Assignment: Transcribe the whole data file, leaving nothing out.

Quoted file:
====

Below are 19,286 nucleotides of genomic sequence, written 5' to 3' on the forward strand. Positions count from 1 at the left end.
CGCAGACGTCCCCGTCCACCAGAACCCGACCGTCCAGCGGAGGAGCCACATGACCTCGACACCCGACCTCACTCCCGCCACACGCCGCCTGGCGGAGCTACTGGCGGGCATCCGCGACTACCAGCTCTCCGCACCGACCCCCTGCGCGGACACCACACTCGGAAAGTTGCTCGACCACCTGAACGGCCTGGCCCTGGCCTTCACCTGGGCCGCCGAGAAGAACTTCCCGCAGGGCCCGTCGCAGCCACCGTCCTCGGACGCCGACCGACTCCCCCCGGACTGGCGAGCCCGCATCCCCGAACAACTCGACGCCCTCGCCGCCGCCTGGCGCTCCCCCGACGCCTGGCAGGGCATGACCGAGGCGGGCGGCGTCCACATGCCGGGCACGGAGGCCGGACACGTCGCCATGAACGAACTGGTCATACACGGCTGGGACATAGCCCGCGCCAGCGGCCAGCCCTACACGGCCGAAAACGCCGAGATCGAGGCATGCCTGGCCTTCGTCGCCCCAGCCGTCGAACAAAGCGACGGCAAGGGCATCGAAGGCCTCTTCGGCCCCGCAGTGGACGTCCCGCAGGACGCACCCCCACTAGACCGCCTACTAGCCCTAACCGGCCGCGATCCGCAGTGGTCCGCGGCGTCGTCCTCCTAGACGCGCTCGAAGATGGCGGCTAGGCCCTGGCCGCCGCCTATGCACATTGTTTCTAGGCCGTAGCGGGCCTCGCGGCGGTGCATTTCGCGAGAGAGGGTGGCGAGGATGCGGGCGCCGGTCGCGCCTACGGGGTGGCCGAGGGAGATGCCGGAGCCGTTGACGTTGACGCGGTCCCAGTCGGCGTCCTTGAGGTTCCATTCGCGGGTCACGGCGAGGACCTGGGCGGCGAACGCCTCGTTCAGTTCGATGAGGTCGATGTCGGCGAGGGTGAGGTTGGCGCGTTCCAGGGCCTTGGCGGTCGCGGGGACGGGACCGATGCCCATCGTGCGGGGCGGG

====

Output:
Below are 19,286 nucleotides of genomic sequence, written 5' to 3' on the forward strand. Positions count from 1 at the left end.
CGCAGACGTCCCCGTCCACCAGAACCCGACCGTCCAGCGGAGGAGCCACATGACCTCGACACCCGACCTCACTCCCGCCACACGCCGCCTGGCGGAGCTACTGGCGGGCATCCGCGACTACCAGCTCTCCGCACCGACCCCCTGCGCGGACACCACACTCGGAAAGTTGCTCGACCACCTGAACGGCCTGGCCCTGGCCTTCACCTGGGCCGCCGAGAAGAACTTCCCGCAGGGCCCGTCGCAGCCACCGTCCTCGGACGCCGACCGACTCCCCCCGGACTGGCGAGCCCGCATCCCCGAACAACTCGACGCCCTCGCCGCCGCCTGGCGCTCCCCCGACGCCTGGCAGGGCATGACCGAGGCGGGCGGCGTCCACATGCCGGGCACGGAGGCCGGACACGTCGCCATGAACGAACTGGTCATACACGGCTGGGACATAGCCCGCGCCAGCGGCCAGCCCTACACGGCCGAAAACGCCGAGATCGAGGCATGCCTGGCCTTCGTCGCCCCAGCCGTCGAACAAAGCGACGGCAAGGGCATCGAAGGCCTCTTCGGCCCCGCAGTGGACGTCCCGCAGGACGCACCCCCACTAGACCGCCTACTAGCCCTAACCGGCCGCGATCCGCAGTGGTCCGCGGCGTCGTCCTCCTAGACGCGCTCGAAGATGGCGGCTAGGCCCTGGCCGCCGCCTATGCACATTGTTTCTAGGCCGTAGCGGGCCTCGCGGCGGTGCATTTCGCGAGAGAGGGTGGCGAGGATGCGGGCGCCGGTCGCGCCTACGGGGTGGCCGAGGGAGATGCCGGAGCCGTTGACGTTGACGCGGTCCCAGTCGGCGTCCTTGAGGTTCCATTCGCGGGTCACGGCGAGGACCTGGGCGGCGAACGCCTCGTTCAGTTCGATGAGGTCGATGTCGGCGAGGGTGAGGTTGGCGCGTTCCAGGGCCTTGGCGGTCGCGGGGACGGGACCGATGCCCATCGTGCGGGGCGGG